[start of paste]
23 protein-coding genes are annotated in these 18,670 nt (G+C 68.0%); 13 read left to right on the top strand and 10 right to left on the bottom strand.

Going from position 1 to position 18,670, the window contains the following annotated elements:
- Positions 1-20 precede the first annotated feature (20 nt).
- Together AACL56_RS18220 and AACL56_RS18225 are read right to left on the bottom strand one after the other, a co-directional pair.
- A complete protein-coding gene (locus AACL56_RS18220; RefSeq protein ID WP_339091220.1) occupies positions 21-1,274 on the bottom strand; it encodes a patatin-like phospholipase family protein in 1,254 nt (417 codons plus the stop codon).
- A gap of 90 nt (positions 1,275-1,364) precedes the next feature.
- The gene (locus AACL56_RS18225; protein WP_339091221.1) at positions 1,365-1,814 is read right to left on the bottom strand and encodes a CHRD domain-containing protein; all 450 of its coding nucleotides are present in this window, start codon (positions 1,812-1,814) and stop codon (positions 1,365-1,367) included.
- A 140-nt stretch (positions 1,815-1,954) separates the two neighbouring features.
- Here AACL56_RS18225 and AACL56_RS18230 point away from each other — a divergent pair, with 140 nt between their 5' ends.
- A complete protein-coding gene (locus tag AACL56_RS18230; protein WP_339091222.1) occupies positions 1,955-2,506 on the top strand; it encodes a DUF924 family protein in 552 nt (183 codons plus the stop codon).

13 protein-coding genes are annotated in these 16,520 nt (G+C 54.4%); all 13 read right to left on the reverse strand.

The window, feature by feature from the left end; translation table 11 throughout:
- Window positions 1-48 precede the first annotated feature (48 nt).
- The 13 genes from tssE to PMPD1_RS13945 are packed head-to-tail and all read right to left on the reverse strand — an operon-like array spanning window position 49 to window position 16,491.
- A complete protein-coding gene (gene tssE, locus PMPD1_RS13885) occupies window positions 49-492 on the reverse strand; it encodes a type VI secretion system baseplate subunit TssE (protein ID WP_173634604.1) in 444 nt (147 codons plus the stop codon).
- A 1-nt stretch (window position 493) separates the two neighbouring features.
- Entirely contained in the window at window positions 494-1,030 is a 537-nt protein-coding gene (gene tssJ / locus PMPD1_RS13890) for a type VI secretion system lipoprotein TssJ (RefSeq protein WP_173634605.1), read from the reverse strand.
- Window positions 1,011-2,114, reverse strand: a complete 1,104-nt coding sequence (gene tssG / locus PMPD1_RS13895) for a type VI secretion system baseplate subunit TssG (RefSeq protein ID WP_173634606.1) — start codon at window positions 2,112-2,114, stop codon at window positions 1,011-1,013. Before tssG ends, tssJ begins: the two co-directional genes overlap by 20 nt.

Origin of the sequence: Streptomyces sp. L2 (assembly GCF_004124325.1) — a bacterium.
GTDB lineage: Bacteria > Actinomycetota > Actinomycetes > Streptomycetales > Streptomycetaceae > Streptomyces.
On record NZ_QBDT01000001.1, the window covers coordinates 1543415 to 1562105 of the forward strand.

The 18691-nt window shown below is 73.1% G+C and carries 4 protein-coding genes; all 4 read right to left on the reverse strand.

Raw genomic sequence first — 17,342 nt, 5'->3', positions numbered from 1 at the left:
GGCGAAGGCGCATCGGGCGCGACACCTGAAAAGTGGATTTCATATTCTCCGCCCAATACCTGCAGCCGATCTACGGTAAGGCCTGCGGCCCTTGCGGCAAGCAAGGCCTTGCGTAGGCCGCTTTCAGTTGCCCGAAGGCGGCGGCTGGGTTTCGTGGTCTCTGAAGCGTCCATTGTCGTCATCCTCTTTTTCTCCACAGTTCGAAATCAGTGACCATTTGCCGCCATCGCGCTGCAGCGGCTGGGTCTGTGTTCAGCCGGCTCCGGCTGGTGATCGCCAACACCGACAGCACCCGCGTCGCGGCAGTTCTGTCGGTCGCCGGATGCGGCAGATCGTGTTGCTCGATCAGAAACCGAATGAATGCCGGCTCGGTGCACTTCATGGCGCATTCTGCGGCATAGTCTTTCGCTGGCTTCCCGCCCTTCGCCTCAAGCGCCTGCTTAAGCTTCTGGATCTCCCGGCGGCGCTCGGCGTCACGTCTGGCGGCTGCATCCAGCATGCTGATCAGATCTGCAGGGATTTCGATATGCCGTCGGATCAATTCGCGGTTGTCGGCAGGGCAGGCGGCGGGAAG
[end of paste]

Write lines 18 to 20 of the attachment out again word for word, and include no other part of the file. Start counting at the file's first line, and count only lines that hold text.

- Window positions 1,011-2,114, reverse strand: a complete 1,104-nt coding sequence (gene tssG / locus PMPD1_RS13895) for a type VI secretion system baseplate subunit TssG (RefSeq protein ID WP_173634606.1) — start codon at window positions 2,112-2,114, stop codon at window positions 1,011-1,013. Before tssG ends, tssJ begins: the two co-directional genes overlap by 20 nt.

Origin of the sequence: Streptomyces sp. L2 (assembly GCF_004124325.1) — a bacterium.
GTDB lineage: Bacteria > Actinomycetota > Actinomycetes > Streptomycetales > Streptomycetaceae > Streptomyces.